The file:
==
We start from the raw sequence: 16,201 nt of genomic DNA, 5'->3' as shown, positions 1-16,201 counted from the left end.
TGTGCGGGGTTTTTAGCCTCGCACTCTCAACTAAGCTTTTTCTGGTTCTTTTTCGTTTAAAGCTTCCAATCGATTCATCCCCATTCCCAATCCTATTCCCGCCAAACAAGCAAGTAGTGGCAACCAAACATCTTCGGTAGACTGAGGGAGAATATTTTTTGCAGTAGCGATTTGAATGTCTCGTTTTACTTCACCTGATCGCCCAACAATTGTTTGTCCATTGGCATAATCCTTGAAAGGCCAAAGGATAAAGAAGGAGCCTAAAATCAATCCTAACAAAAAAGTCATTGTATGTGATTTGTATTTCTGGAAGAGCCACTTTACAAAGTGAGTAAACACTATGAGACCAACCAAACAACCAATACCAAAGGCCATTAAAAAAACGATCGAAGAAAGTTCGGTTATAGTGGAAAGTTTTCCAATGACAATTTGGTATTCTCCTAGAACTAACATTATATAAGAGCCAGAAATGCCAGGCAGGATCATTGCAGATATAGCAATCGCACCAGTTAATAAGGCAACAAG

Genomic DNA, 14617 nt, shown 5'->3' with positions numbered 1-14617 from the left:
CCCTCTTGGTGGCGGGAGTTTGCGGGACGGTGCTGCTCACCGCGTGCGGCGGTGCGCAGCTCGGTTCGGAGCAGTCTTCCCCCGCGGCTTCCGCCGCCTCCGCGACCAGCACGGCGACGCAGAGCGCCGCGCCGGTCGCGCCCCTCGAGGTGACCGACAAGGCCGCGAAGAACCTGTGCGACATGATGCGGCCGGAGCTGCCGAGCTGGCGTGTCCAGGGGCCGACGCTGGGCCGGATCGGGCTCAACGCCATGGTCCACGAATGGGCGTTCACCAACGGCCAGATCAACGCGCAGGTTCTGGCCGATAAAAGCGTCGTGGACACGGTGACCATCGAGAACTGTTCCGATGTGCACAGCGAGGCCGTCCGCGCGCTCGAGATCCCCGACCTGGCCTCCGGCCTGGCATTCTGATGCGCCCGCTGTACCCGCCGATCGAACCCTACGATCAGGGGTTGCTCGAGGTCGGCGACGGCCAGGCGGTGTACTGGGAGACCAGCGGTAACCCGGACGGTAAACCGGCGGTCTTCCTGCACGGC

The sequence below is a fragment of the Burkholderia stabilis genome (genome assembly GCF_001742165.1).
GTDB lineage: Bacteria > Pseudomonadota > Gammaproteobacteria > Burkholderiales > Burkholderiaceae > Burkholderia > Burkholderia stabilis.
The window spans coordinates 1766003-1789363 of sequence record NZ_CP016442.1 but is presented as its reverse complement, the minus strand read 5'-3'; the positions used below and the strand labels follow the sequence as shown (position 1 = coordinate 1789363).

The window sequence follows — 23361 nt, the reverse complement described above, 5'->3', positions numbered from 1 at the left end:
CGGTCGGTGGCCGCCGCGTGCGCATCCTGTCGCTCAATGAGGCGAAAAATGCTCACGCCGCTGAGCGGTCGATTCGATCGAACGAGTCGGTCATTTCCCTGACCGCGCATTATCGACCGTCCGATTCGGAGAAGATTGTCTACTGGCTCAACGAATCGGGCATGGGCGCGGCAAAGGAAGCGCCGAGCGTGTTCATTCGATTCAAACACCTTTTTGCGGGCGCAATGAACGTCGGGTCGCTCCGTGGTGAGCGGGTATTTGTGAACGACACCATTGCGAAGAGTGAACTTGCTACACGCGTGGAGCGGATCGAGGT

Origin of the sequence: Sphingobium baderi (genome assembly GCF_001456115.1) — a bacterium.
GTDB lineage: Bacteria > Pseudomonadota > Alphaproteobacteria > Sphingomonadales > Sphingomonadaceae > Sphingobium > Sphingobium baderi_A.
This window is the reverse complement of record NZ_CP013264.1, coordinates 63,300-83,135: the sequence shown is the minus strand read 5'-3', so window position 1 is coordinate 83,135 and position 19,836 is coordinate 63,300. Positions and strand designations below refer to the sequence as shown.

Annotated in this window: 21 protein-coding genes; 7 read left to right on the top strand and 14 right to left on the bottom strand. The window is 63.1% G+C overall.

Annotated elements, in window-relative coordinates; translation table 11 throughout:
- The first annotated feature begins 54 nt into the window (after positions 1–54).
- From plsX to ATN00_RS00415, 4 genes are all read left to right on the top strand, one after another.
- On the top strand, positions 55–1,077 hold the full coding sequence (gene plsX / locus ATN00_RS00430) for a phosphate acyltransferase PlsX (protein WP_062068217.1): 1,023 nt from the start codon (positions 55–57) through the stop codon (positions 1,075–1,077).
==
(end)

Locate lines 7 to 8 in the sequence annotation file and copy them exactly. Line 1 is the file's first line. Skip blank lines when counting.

The window spans coordinates 1766003-1789363 of sequence record NZ_CP016442.1 but is presented as its reverse complement, the minus strand read 5'-3'; the positions used below and the strand labels follow the sequence as shown (position 1 = coordinate 1789363).

The window sequence follows — 23361 nt, the reverse complement described above, 5'->3', positions numbered from 1 at the left end: